Some bad news for Sci-Fi fans: The Navy’s new shipboard laser system, the Laser Weapon System (LaWS), won't shoot spiffy beams of light of the sort used to kill stormtroopers, Cylons, and Klingons. But it will fire a focused infrared laser that can down drones, disable small boats, and — in the future — engage missiles and enemy jets.
The LaWS has been in development for six years at a total program cost of approximately $40 million. Navy officials have pegged each individual unit at about $38 million apiece, but according to Chief of Naval Research Admiral Matthew Klunder, each blast of "directed energy" will cost less than $1.
Contrast this with standard shipboard munitions, which bleed the taxpayers dry for hundreds of thousands of dollars; the AGM-84 Harpoon missile costs over $700K per unit.
Naturally, the explosive power of these standard, costlier munitions dwarfs the LaWS — Peter Morrison, the Office of Naval Research program manager for this solid-state laser, equated the weapon’s lethal effect with a "blowtorch." But the LaWS is presumably aimed at future threats, to include unmanned aerial systems and seaborne terrorist attacks.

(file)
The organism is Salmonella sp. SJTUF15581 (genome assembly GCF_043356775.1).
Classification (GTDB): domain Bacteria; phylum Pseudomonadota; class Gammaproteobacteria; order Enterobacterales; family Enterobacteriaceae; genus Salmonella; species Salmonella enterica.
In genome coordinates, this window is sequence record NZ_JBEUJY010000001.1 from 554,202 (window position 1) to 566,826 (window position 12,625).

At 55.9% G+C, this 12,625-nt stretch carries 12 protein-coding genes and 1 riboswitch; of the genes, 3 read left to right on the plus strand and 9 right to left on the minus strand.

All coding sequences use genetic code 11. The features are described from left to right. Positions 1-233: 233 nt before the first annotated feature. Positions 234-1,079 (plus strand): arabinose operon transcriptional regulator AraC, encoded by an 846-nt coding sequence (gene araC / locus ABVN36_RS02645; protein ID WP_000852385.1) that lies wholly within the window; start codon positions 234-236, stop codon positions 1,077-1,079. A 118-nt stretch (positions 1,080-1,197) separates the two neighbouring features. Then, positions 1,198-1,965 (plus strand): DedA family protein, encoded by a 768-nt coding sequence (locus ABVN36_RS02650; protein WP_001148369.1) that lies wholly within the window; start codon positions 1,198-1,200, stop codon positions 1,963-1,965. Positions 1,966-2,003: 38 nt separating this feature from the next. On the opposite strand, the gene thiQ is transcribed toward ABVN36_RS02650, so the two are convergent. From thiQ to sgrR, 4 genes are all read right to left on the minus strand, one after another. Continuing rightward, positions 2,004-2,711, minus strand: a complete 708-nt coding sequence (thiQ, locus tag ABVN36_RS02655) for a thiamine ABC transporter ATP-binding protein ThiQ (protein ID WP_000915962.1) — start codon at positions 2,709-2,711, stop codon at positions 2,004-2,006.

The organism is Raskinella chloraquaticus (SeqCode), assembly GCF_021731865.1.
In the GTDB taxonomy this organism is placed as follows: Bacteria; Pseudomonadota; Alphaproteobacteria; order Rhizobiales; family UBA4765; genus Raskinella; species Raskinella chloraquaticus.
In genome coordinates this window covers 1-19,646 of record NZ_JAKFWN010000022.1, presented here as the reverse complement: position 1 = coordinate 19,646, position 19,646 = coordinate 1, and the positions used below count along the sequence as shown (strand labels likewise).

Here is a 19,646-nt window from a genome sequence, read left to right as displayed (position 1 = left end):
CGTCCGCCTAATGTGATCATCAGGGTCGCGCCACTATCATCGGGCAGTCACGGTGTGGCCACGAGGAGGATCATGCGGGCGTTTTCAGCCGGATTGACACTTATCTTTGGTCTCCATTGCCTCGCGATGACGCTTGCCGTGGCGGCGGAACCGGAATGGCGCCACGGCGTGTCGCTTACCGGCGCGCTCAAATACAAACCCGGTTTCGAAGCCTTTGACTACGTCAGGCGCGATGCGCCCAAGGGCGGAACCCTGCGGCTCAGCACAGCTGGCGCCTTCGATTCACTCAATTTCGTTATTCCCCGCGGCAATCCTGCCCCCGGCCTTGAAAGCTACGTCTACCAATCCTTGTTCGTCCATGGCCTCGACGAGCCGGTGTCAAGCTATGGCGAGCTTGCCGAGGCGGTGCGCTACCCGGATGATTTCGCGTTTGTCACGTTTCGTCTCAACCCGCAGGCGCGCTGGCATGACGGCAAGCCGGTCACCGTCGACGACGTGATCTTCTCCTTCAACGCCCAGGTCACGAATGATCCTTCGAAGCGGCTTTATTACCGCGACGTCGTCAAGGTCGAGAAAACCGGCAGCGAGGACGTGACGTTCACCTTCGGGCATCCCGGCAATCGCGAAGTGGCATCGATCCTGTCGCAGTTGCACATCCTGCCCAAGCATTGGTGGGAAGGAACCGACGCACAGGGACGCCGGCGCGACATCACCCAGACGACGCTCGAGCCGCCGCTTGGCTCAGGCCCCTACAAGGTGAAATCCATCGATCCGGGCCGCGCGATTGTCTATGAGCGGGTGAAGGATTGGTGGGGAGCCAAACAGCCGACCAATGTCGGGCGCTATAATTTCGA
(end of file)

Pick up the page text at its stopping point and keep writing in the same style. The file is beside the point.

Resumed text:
Morrison noted that, "The solid-state laser is a big step forward to revolutionizing modern warfare with directed energy, just as gunpowder did in the era of knives and swords."
A March 14 report from the non-partisan Congressional Research Center suggested that the lasers "could lead to changes in naval tactics, ship design and procurement plans for ship-based weapons, bringing about a technological shift for the Navy — a game changer' — comparable to the advent of shipboard missiles in the 1950s."
The LaWS is electronically operated, so the number of volleys is limited only to the available juice. It piggybacks on the Phalanx Close in Weapons System’s (CIWS) radar track to obtain a target and combines six high-energy lasers into one beam of light. The prototype has already gone 12/12 in live-fire tests, and the Navy has released a video of a LaWS — temporarily installed aboard the guided-missile destroyer USS Dewey (DDG 105) — shooting down a drone (seen below).
It's no Death Star laser — a small flash replaces a destructive beam of light — but it gets the job done. The Navy also released a PR video describing the laser’s history and operational capabilities. If you can get past the cheesy '80s veneer, it’s very informative.
The Navy plans to deploy the LaWS aboard the USS Ponce, an amphibious transport ship retrofitted as a waterborne staging base, by 2014.